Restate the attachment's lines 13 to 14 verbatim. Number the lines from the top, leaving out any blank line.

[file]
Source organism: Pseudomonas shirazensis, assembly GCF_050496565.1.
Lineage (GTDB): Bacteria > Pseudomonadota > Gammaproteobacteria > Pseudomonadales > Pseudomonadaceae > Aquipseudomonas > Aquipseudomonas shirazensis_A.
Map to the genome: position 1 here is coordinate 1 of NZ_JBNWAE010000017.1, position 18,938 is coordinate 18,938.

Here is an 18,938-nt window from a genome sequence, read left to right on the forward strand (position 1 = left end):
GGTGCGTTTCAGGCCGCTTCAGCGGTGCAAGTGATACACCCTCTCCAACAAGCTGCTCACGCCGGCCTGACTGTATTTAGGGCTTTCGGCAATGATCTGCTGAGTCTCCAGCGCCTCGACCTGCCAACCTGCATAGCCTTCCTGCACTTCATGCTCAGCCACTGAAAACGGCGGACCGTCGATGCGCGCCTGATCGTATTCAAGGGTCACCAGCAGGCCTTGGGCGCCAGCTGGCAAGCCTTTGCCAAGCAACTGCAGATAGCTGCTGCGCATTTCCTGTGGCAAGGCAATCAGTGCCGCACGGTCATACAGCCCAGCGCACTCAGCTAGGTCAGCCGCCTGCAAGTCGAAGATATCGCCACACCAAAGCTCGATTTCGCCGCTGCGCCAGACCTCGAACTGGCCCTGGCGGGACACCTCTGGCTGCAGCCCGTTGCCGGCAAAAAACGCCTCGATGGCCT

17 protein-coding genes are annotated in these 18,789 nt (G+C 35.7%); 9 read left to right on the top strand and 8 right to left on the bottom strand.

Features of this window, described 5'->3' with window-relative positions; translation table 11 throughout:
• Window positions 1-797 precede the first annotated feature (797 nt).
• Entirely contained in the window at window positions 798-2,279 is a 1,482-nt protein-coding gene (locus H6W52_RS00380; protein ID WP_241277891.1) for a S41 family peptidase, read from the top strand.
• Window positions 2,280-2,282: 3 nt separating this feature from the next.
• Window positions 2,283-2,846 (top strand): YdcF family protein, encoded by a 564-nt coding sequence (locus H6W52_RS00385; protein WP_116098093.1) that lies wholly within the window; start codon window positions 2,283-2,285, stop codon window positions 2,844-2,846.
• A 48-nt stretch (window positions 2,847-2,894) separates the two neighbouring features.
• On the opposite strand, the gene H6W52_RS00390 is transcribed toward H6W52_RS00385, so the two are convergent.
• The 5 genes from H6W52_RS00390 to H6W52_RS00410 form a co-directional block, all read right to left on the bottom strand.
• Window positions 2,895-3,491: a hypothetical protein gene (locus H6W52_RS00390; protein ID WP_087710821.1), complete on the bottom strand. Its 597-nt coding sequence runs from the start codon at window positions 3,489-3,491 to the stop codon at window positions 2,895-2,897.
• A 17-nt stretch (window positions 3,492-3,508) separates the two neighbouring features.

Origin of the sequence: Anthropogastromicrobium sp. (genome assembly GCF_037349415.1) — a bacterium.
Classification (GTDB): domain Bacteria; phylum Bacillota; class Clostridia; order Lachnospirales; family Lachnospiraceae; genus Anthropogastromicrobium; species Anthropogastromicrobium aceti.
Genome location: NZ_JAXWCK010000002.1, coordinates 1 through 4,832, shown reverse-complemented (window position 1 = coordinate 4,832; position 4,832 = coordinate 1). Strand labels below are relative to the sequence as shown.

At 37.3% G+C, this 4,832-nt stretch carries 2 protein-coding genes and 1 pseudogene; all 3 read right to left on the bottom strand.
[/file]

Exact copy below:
• On the opposite strand, the gene H6W52_RS00390 is transcribed toward H6W52_RS00385, so the two are convergent.
• The 5 genes from H6W52_RS00390 to H6W52_RS00410 form a co-directional block, all read right to left on the bottom strand.